U.S. Women Nullify New Zealand 99-47 In 2004 Olympic Opener

August 14, 2004  • Athens, Greece

Swin Cash made an impressive Olympic first impression with 19 points.

Swin Cash (Detroit Shock) made her Olympic debut by scoring a game high 19 points to lead the U.S. Women's Olympic Team (1-0) past New Zealand (0-1) 99-47 on Saturday afternoon in Athens, Greece. The rout, which was the USA's fourth largest margin of victory in its Olympic history, saw five different players score in double digits as the U.S. upped its Olympic winning streak to 18 games.

The United States continues Olympic play against the Czech Republic, 2003 European Championship silver medalists, on Aug. 16 at 2:30 p.m. (all times local).

"After the first five minutes, I thought we played extremely well," said USA head coach Van Chancellor of the Houston Comets. "We started to moved the ball well, and shot well as a team. We still need to work on our turnovers. Overall I'm pleased with our opening game, considering the fact that we got home from Opening Ceremonies at 3:00 a.m. and played at 2:30 p.m. I'm very happy.

"I thought New Zealand played really, really well. They did a great job with their coaching, we were just bigger and stronger. Number 6 (Angela Marino), what a shooter. They played as well as they could play. Their coach has done a great job of getting them ready for this."

The U.S. had three turnovers and missed its only attempt, while the Tall Ferns took full advantage with an unexpected 7-0 run to start the game. Chancellor called a time out to regroup at 8:11. Upon returning to the court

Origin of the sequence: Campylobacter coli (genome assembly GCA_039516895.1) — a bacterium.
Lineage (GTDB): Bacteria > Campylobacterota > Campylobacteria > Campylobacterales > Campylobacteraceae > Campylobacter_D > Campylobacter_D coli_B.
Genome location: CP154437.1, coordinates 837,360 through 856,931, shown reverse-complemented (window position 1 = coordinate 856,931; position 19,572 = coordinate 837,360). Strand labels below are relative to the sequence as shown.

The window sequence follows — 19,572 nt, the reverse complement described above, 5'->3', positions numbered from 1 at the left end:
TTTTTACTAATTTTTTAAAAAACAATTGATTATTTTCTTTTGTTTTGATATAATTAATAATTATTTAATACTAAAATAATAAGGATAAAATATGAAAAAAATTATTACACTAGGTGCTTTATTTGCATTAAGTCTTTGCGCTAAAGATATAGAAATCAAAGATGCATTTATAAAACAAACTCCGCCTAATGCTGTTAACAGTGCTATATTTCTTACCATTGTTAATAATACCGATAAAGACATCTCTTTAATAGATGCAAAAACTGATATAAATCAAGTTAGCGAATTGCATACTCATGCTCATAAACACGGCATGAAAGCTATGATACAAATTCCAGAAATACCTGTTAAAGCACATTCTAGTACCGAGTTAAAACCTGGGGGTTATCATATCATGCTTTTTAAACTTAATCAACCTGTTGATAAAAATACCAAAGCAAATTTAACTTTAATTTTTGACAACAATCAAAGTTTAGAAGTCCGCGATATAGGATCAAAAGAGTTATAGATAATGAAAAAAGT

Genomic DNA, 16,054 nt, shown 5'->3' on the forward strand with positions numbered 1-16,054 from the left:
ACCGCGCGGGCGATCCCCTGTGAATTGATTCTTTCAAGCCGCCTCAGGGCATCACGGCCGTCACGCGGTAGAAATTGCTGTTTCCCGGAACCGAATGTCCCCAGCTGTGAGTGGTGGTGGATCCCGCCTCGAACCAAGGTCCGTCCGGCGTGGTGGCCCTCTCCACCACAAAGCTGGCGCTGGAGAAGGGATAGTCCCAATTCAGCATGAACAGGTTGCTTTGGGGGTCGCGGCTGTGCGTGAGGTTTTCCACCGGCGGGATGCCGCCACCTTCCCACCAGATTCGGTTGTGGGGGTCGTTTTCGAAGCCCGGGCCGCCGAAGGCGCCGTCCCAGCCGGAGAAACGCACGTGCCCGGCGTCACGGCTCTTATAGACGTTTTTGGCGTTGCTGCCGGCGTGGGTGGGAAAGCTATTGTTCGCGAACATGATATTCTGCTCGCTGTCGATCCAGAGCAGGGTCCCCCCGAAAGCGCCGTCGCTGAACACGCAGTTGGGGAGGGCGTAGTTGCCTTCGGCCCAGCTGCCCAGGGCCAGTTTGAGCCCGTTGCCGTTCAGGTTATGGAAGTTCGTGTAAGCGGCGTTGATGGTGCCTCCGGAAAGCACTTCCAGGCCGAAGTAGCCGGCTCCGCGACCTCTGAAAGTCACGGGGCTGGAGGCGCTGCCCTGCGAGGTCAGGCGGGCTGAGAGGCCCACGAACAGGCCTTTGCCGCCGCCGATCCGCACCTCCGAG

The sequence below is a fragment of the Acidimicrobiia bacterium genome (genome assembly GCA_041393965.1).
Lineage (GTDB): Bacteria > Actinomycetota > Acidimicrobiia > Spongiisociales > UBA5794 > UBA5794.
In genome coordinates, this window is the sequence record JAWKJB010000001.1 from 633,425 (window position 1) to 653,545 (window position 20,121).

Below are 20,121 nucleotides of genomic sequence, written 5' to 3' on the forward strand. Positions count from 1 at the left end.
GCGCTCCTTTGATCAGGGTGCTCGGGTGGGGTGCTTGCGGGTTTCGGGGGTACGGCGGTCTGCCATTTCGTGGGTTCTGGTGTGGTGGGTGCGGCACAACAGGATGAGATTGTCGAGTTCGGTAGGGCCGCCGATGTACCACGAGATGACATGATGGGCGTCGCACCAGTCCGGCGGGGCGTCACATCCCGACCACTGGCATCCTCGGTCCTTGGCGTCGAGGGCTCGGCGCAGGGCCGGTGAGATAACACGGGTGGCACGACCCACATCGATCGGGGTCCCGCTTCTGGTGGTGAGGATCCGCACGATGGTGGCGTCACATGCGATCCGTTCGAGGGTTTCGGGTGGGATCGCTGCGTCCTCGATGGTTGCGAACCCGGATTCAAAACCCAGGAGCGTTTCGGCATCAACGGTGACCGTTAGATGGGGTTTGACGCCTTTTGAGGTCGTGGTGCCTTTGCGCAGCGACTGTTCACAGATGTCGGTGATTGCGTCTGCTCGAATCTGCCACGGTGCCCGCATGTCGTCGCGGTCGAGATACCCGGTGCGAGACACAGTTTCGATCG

Tina Thompson (Houston Comets) scored a pair of free throws and hit a jumper in a 22-second span to put her team on the scoreboard. However, the U.S. couldn't get into a rhythm and at 5:50 still trailed 10-8.

"I was not happy with (my starters)," said Chancellor. "However, the good thing about USA Basketball is that when you're not happy with your first five, you have another five to go to. When they went back in, the first group played better."

Hoping for a spark, Chancellor called on his bench and sent in Sue Bird (Seattle Storm), Swin Cash (Detroit Shock), Yolanda Griffith (Sacramento Monarchs), Shannon Johnson (San Antonio Silver Stars) and Diana Taurasi (Phoenix Mercury). With 4:32 remaining in the period Cash tied it up and at 3:53 Griffith hit the back end of a pair of charity tries to give the USA an 11-10 edge, its first of the game. New Zealand knotted the score at 11-11 after Donna Loffhagen made one of two at 3:31, but Taurasi launched a 3-pointer to put the red, white and blue on top for good, 14-11, at 3:19. Taurasi's three sparked a 12-0 run, capped by her second trey of the game, and the Americans were off and running, holding a 23-11 upper hand at 2:02. By the game's first buzzer the USA led 28-13 and had virtually squashed any hopes of an upset by the Kiwis.

Utilizing an 18-6 run to open the second quarter, the U.S. held a commanding 46-20 advantage at the 5:37 mark. By halftime the game was in the bag, 63-24. Easing up in the third, outscoring New Zealand 16-15 during that span, the United States closed the game strong, winning the fourth 20-8.